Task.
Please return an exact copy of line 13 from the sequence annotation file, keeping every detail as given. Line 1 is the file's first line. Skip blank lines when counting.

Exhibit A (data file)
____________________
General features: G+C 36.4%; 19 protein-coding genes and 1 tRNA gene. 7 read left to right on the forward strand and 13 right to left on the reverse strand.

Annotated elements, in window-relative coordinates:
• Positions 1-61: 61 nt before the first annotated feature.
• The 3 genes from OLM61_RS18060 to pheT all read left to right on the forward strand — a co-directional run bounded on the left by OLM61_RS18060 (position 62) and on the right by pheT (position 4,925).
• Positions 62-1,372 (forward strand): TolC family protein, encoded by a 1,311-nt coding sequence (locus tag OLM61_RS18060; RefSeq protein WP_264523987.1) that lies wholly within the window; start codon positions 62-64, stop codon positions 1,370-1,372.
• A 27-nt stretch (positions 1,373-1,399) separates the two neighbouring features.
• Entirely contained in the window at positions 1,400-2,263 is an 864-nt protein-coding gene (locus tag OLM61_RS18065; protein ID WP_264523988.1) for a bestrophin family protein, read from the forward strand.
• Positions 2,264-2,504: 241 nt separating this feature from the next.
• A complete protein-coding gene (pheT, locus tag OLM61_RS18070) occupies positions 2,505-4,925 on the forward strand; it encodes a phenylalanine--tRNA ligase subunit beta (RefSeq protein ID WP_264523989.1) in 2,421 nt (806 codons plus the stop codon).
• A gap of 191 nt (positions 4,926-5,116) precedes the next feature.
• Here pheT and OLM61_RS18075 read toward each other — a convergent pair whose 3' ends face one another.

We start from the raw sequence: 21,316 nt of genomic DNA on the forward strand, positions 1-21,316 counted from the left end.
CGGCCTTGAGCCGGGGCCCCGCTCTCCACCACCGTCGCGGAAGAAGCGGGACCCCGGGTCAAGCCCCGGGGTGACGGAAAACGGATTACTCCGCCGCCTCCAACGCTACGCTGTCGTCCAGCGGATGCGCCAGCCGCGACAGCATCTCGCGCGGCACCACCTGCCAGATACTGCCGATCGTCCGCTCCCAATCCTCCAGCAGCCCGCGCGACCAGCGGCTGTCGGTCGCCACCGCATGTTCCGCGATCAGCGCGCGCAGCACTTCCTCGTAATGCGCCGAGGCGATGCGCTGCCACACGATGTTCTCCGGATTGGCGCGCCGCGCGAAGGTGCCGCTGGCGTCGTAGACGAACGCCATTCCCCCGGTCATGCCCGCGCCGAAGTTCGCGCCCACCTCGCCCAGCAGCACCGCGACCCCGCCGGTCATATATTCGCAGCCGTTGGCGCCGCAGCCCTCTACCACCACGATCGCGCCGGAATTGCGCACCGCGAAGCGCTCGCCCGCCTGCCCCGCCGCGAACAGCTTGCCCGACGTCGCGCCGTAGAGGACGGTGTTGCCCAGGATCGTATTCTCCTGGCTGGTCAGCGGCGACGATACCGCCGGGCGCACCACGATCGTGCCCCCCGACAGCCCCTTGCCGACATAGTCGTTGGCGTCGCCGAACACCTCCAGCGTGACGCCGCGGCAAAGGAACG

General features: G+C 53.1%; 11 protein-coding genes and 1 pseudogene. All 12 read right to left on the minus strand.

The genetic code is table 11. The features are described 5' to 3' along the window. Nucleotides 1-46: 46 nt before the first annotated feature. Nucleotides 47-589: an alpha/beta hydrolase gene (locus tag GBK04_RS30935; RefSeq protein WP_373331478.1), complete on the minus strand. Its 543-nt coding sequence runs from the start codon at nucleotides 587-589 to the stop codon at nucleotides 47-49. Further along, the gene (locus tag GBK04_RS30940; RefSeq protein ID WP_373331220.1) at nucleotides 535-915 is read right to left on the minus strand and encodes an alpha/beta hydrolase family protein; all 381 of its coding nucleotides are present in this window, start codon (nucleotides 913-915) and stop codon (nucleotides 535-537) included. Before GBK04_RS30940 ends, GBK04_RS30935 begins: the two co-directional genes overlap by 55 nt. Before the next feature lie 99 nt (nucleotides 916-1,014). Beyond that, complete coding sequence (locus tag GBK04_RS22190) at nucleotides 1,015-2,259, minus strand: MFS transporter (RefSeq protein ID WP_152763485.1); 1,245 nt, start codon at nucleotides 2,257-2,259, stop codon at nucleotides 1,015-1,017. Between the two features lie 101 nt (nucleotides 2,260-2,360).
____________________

CGGCCTTGAGCCGGGGCCCCGCTCTCCACCACCGTCGCGGAAGAAGCGGGACCCCGGGTCAAGCCCCGGGGTGACGGAAAACGGATTACTCCGCCGCCTCCAACGCTACGCTGTCGTCCAGCGGATGCGCCAGCCGCGACAGCATCTCGCGCGGCACCACCTGCCAGATACTGCCGATCGTCCGCTCCCAATCCTCCAGCAGCCCGCGCGACCAGCGGCTGTCGGTCGCCACCGCATGTTCCGCGATCAGCGCGCGCAGCACTTCCTCGTAATGCGCCGAGGCGATGCGCTGCCACACGATGTTCTCCGGATTGGCGCGCCGCGCGAAGGTGCCGCTGGCGTCGTAGACGAACGCCATTCCCCCGGTCATGCCCGCGCCGAAGTTCGCGCCCACCTCGCCCAGCAGCACCGCGACCCCGCCGGTCATATATTCGCAGCCGTTGGCGCCGCAGCCCTCTACCACCACGATCGCGCCGGAATTGCGCACCGCGAAGCGCTCGCCCGCCTGCCCCGCCGCGAACAGCTTGCCCGACGTCGCGCCGTAGAGGACGGTGTTGCCCAGGATCGTATTCTCCTGGCTGGTCAGCGGCGACGATACCGCCGGGCGCACCACGATCGTGCCCCCCGACAGCCCCTTGCCGACATAGTCGTTGGCGTCGCCGAACACCTCCAGCGTGACGCCGCGGCAAAGGAACG